Crackdown on cannabis dispensaries after Oct. 17 will be a 'process,' say police
'There is certainly some persistence on these criminals to continue the illegal operation'
When recreational cannabis becomes legal on Oct. 17, don't expect a same-day crackdown on Halifax dispensaries.
Supt. Jim Perrin of the Halifax Regional Police said his department has a "myriad of demands" and history has shown just how persistent some dispensary operators can be.
"The challenge for us continues to be a reasonable use of resources," he said.
"And to do a crackdown on every dispensary on Oct. 17... what about Oct. 18? What about Oct. 19? So I mean obviously we've seen it's a process."
Halifax police have investigated 15 illegal cannabis storefronts over the last two years.
There are about 24 dispensaries operating in the city, and Perrin doesn't expect them to go away quietly. He said on some occasions, dispensaries have reopened hours after being raided.
"There is certainly some persistence on these criminals to continue the illegal operation. Part of that is these businesses are lucrative. The police can investigate, we can enforce the laws, but there's nothing in the legislation that we enforce that allow us to go in and evict somebody from a premise," said Perrin.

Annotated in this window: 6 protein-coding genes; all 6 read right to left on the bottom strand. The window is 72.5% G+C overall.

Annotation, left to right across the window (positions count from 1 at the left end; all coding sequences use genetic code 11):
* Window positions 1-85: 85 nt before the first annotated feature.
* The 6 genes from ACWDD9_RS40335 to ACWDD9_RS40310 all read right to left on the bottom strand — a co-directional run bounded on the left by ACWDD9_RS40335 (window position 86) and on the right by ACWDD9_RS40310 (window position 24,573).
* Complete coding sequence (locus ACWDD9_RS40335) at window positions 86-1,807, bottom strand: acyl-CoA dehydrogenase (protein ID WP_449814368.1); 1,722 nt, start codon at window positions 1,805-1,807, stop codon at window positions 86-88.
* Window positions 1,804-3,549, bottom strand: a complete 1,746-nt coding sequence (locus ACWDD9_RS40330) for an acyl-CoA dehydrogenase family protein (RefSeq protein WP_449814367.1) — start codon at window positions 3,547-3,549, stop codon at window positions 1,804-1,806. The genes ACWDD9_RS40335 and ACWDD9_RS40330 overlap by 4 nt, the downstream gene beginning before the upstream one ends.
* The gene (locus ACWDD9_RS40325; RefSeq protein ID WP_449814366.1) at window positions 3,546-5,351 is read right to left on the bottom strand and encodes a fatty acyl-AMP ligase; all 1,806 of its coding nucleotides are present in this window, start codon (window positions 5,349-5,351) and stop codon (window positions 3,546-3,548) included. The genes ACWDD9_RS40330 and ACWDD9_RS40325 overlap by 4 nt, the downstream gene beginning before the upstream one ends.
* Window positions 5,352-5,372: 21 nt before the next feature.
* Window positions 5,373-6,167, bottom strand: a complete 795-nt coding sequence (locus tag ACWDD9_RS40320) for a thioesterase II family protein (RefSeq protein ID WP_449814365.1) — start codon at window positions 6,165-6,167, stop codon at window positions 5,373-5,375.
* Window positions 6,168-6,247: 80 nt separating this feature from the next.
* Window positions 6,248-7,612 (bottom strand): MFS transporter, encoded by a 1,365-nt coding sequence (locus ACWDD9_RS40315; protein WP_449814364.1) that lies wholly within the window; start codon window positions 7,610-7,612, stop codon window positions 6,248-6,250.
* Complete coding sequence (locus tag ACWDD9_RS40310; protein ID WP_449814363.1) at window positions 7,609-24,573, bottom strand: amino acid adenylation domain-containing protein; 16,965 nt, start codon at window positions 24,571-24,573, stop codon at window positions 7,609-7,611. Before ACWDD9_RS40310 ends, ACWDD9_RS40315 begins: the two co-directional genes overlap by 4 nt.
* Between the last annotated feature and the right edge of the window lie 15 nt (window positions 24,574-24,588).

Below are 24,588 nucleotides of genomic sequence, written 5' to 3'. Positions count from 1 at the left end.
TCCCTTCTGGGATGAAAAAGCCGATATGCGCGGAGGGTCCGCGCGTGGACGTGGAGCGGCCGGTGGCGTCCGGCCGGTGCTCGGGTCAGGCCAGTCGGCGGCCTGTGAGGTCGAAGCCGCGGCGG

One major change under the provincial Cannabis Control Act on Oct. 17 will be the hefty fines. Dispensary owners could be forced to pay between $10,000 and $25,000 for each day they remain open. Under the new federal law, they could also face stiffer penalties of up to 14 years in jail.
Police will be able to enforce both the federal and provincial laws that come into effect on Oct. 17.
Under the radar
A CBC News investigation found that many Nova Scotia dispensaries plan to keep going until they're forced to shut down by police.
Hank Merchant of HBB Medical Inc. says right now it's "day by day."
"I don't think anyone has a definitive plan," he said. "Everybody is just holding their breath and thinking, 'What's next?'"
Another dispensary told CBC they intend to stay under the radar for as long as they can.
Perrin said illegal dispensaries have been warned and should be prepared for the consequences.
"We've communicated with all of them, advising them that continued operation could bring them subject of criminal investigations," said Perrin.
"That's our position and we'll continue to investigate the dispensaries and lay charges where charges are warranted."
Perrin expects the biggest strain on resources in the days following legalization will be "nuisance calls" on people smoking cannabis in public spaces. He said in those cases, he hopes police will not be the first phone call.